AHP readers will be interested in a new piece in History of the Human Sciences: “Sin embodied: Priest-psychiatrist Asser Stenbäck and the psychosomatic approach to human problems,” by Eve-Riina Hyrkäs. Abstract:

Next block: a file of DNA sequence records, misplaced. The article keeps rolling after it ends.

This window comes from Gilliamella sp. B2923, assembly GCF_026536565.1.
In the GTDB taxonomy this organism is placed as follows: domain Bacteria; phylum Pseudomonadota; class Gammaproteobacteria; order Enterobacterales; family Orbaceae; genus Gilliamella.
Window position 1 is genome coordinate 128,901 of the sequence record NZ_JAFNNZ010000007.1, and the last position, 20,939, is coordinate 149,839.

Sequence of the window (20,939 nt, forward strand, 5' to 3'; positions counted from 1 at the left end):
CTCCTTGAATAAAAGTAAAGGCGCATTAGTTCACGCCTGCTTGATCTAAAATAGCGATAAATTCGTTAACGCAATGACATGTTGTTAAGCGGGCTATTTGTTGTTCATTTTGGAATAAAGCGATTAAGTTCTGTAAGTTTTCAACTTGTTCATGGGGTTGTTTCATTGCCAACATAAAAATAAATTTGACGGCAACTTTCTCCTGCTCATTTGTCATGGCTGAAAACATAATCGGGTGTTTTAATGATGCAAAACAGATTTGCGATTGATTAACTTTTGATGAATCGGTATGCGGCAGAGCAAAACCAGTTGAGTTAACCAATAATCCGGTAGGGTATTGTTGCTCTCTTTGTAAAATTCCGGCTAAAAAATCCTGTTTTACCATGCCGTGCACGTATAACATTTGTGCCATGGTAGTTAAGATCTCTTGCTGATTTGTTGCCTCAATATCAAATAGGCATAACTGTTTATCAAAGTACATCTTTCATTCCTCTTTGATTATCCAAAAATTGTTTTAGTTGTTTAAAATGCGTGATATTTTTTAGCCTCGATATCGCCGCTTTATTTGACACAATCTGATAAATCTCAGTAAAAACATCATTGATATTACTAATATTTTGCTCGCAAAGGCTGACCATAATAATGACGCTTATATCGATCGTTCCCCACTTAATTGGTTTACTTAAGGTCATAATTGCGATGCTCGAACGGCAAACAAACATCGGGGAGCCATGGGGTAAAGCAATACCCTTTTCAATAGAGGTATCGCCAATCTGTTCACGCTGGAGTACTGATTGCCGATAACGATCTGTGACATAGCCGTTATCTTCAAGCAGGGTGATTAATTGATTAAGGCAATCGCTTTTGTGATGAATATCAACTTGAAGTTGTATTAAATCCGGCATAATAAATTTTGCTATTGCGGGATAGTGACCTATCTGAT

Combining theological and medical perspectives is indispensable for the historical study of the interconnections between mind, body, and soul. This article explores these relations through the history of Finnish psychosomatic medicine, and uses published and archival materials to examine the intellectual biography of the Finland-Swedish theologian turned psychiatrist Asser Stenbäck (1913–2006). Stenbäck’s career, which evolved from priesthood to psychiatry and politics, reveals a great deal about the tensions between religion and medicine, the spiritual and scientific groups that impinged upon psychosomatic medicine, and ideas on how health and Christian morality were interconnected. The biographical approach is adopted to unearth the values encoded in medical concepts, and through this, to point towards another, underexplored dimension of the health–religion relationship. In addition to their emotional aspect, religious doctrines are intended to organise life and give it meaning. Stenbäck’s ideas tied these experiential and normative spheres together by defending an irrationalist substratum of the world in the secular age of medicine. His work illustrates how the inner experience of faith can become both medically and politically purposive. It is worth combining these perspectives in historical research as well in order to better understand how the theological, medical, and political worlds are in dialogue when it comes to human problems.